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17 Oct 2014
GA4GH held its second major meeting on Saturday, October 18, 2014 in San Diego, California. The purpose of the plenary session was to convene the diverse community of GA4GH members and stakeholders, share important progress made by the four Working Groups and projects being accelerated, and collectively discuss next steps for GA4GH to advance and scale up current efforts in genomic data sharing to improve human health.
The Global Alliance for Genomics and Health (Global Alliance) held its second major meeting on Saturday, October 18, 2014 in San Diego, California. The purpose of the plenary session was to convene the diverse community of Alliance members and stakeholders, share important progress made by the four Working Groups and projects being accelerated, and collectively discuss next steps for the Alliance to advance and scale up current efforts in genomic data sharing to improve human health.
This summary document includes a brief description of key themes, followed by a more comprehensive summary of each speaker’s remarks, featuring goals, accomplishments, next steps, and participants’ questions and feedback. In addition, the Appendix of this document includes brief descriptions of each Working Group’s all-day planning meeting and the cross-Working Group meeting that took place in addition to the plenary session.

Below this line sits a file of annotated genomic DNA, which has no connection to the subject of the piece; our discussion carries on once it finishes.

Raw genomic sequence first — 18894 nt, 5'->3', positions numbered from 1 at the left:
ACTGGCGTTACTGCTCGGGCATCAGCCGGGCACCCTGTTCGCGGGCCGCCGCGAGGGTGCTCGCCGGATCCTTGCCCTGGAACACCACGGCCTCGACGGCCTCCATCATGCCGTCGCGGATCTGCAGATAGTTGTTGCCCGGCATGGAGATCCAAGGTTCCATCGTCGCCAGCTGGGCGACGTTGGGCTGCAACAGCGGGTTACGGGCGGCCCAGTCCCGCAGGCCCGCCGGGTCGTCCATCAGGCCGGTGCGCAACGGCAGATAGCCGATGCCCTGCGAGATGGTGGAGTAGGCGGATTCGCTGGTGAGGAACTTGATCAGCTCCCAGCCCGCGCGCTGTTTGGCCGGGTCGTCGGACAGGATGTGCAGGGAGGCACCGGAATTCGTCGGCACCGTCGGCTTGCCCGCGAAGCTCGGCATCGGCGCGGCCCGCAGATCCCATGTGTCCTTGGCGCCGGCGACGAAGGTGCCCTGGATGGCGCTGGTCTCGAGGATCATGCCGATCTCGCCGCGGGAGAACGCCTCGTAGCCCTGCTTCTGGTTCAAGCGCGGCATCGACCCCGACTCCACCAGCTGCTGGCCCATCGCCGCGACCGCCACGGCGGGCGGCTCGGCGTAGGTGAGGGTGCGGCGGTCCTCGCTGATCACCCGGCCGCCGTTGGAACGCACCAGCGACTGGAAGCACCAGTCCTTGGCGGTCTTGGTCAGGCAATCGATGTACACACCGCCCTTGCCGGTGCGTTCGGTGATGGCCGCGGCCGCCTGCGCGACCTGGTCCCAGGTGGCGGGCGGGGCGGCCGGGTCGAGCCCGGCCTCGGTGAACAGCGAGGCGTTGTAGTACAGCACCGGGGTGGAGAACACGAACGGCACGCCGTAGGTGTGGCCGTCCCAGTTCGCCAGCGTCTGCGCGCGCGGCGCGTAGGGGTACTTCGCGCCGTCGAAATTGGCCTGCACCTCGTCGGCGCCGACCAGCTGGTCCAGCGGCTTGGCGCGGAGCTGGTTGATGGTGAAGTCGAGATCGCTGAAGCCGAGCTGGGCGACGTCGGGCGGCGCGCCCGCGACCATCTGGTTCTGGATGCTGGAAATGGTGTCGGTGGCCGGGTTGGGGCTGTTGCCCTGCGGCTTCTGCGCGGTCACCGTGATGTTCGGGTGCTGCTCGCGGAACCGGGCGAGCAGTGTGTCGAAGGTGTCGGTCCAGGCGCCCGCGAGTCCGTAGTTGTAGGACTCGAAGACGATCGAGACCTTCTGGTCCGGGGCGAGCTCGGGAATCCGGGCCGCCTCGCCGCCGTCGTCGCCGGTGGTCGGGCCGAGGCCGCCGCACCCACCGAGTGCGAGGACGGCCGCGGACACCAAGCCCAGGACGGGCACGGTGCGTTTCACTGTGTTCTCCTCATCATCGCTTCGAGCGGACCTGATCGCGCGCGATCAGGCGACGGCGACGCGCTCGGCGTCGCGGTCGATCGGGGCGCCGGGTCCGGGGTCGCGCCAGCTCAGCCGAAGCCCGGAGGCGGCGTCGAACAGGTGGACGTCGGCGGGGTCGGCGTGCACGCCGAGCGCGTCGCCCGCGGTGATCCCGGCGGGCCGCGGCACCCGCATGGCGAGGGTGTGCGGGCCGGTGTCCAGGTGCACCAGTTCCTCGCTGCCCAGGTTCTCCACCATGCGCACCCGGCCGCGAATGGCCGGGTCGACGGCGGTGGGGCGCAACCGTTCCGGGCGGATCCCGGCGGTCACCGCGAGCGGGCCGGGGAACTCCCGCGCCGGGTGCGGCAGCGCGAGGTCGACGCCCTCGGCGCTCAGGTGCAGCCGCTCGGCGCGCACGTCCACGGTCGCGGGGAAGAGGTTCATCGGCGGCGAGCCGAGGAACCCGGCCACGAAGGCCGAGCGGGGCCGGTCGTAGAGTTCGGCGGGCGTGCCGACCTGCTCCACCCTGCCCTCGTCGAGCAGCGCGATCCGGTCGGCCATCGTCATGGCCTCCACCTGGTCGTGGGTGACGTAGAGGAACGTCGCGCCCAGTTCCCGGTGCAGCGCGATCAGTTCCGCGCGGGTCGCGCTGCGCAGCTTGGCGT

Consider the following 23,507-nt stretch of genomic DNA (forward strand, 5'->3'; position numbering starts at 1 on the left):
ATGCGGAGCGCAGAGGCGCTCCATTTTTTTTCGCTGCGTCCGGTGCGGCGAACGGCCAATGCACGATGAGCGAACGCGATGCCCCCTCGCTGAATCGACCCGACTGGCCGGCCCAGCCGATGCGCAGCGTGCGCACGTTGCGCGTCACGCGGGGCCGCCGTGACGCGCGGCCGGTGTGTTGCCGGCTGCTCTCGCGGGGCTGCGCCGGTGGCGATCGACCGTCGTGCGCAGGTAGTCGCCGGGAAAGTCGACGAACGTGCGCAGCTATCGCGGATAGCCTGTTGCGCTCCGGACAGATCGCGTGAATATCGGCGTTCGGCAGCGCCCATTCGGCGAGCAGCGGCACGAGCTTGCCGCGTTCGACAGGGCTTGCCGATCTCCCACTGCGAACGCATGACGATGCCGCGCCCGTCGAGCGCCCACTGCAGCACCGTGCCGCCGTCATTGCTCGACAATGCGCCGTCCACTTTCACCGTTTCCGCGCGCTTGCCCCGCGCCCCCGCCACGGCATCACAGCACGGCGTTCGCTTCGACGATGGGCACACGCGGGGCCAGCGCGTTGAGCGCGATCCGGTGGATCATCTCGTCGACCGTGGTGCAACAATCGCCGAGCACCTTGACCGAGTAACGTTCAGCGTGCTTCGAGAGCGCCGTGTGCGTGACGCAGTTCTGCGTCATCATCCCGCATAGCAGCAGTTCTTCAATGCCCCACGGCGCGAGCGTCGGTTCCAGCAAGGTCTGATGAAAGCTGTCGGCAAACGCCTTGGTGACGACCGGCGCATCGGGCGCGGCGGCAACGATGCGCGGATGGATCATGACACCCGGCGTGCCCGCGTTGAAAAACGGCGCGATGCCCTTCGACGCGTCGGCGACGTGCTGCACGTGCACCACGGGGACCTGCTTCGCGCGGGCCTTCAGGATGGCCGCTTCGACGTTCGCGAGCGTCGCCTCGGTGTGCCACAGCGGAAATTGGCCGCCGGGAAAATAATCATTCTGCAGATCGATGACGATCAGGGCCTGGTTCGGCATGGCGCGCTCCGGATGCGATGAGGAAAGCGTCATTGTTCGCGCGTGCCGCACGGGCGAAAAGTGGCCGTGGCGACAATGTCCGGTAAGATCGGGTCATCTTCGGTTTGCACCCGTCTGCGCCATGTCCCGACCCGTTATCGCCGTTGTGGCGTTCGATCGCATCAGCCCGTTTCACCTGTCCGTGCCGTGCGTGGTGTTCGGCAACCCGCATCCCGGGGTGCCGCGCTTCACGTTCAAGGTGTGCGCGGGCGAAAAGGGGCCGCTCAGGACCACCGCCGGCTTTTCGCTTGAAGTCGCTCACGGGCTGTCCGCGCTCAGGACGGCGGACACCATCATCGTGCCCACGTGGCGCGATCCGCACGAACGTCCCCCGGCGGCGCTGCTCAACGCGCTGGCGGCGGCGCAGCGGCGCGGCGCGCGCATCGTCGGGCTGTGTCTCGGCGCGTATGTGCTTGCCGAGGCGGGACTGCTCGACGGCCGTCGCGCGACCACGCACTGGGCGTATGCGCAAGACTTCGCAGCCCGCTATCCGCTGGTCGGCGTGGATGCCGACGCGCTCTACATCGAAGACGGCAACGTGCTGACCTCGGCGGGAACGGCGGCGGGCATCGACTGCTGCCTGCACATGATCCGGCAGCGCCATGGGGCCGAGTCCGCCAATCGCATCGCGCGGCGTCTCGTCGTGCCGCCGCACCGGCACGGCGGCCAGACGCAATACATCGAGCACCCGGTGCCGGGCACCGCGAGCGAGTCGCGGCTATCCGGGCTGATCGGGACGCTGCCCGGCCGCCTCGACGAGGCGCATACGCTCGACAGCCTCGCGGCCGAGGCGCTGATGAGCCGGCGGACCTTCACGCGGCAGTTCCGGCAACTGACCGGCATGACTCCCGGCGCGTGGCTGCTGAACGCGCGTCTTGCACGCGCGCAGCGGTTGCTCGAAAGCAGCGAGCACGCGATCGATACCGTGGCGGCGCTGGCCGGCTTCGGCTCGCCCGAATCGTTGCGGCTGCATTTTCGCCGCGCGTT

There was strong consistency in the messages and key issues raised by the presenters, panelists, and meeting participants. These included:
Keith Yamamoto (University of California, San Francisco) opened the plenary meeting, framing the work of the Alliance as remarkable and inspiring within the broader field of genomics and health and at the “leading edge of precision medicine.”
Yamamoto described the Alliance as holding the promise to help spark a revolution across research, health, and healthcare. Yet, the gap between the data available and our understanding of its immense complexity is vast. The challenge confronting the Alliance is how to move through that information deluge, creating a “knowledge network” from the vast amount of data enabling precise diagnosis and treatment decisions for each individual, empowering further research, advancing clinical care, and informing patients and citizens.
Yamamoto outlined three types of reinforcing actions to continue to drive the mission of the Alliance.
First, the field requires significant additional data integration activities, including building the technical ability to integrate, store, and analyze genomic information.
Second, moving to a precision medicine approach will better serve the research and clinical communities. Yamamoto proposed a thought experiment: what if disease was classified by its genetic mechanism? One disease, such as breast cancer or diabetes, might be described by its multiple underpinning genomic mechanisms, just as one mechanism may be implicated in more than one disease.
Research and academic institutions in the Global Alliance network can advance this type of discovery, promote the development of more accurate disease classification, and advance diagnosis, therapy, and care. Operationalizing this research to health continuum would require four elements: an information commons and knowledge network, embracing the goal of precision medicine, building a layered knowledge network across disciplines, and drawing on network connections to carry innovation and discovery to new areas of research and patients groups.